The Māori Land Court makes the appointment of trustees.
In deciding whether or not to appoint a person as a trustee the Māori Land Court is required to have regard to the ability, experience and knowledge of the proposed trustee.
The Māori Land Court will not appoint a person to a trust unless it is satisfied that the appointment will be broadly acceptable to the owners.
The persons who may be appointed as trustees are:
The Court when establishing a trust must appoint one or more responsible trustees. The Court may also appoint one or more advisory trustees and one or more custodian trustees.
Responsible trustees are responsible for:
Advisory trustees advise responsible trustees on any matter relating to the trust
Custodian trustees if appointed, will have the trust property vested in them. However, the responsible trustee is responsible for the management of the trust property. Custodian trustees are responsible for:
In the event that the custodian trustee disagrees with a direction of the responsible trustees he or she may apply to the Māori Land Court for directions.
Interested trustees are permitted.
In particular a person is not disqualified from being elected or from holding office as a trustee because of that person's employment as a servant or officer of the trust, or interest or concern in any contract made by the trust. However, such trustees are prohibited from voting or participating in matters that affect any other interests or positions they may have with the trust (section 227A Te Ture Whenua Māori Act 1993).
Recruiting new trustees can be a particularly challenging area for Māori Land Court trusts. Rather than a strictly business skill base, trustee appointments may be influenced by the requirements of the trust including whakapapa and tikanga requirements (i.e. rangatira or respected elder), whanaungatanga (representation from various whanau) or because of expertise in other fields (i.e. business/financial skills/qualifications). If a trust for example cannot find all the skills in one person, the trust may balance people who are appointed for personal skills and others for their tikanga skills.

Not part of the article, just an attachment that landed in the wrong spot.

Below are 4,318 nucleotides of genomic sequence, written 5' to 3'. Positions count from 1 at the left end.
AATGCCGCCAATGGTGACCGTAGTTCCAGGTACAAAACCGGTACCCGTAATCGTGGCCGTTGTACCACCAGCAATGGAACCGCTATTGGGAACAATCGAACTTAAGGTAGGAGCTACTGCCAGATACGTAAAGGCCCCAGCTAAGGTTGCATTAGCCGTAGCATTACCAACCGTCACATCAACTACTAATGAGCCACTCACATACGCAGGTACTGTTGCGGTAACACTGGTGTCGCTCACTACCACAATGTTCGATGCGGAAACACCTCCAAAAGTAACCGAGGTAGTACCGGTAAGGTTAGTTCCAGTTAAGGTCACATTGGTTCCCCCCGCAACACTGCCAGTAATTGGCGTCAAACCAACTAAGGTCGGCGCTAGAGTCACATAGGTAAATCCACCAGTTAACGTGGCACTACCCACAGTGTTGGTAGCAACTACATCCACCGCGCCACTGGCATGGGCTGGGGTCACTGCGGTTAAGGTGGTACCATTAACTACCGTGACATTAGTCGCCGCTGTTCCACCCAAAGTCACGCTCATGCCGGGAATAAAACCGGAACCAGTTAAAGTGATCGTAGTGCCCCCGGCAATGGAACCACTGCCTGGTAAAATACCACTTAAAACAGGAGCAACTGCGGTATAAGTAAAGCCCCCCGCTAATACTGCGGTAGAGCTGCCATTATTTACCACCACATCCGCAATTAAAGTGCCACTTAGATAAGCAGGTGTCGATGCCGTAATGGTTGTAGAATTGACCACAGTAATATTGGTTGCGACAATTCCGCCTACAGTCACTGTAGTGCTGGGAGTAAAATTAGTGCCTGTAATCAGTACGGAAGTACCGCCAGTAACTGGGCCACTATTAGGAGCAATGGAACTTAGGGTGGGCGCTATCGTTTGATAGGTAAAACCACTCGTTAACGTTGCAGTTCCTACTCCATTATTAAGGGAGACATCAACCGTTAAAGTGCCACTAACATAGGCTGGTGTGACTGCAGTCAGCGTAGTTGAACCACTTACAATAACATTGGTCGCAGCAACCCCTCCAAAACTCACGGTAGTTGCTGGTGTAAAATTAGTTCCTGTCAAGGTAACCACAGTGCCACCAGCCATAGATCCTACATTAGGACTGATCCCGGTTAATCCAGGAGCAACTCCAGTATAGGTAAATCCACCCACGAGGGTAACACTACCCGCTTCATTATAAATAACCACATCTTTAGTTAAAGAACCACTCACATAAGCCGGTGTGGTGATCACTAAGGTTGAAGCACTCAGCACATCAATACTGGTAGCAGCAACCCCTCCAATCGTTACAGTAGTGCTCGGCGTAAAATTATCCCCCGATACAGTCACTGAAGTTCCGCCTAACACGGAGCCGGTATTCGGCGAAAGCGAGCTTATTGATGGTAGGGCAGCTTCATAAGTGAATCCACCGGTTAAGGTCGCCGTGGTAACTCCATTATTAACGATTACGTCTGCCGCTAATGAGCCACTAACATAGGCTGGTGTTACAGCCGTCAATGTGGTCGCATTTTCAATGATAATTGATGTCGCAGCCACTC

Transparency and quality control are essential in the appointment process are recommended. Where particular skills or expertise are sought or required then the trustees should make this known to the beneficiaries.
The term of appointment for trustees may be open ended. Accordingly there is a need for those trustees to make a strong contribution for many years. Other Māori trusts have trustees for a certain number of years and are usually renewable.
An understanding of history, tikanga and the cultural values relating to the trust may be important in assessing candidates to be trustees.
Tikanga principles are often put into practice by Māori trusts alongside general governance principles. For example Māori land trusts may take into account the aspirations of the whanau in relation to its employment policy.
Trustees need to be aware of relevant employment laws to ensure that the correct legal procedures are followed. This is particularly important in relation to personal grievance and dismissal issues.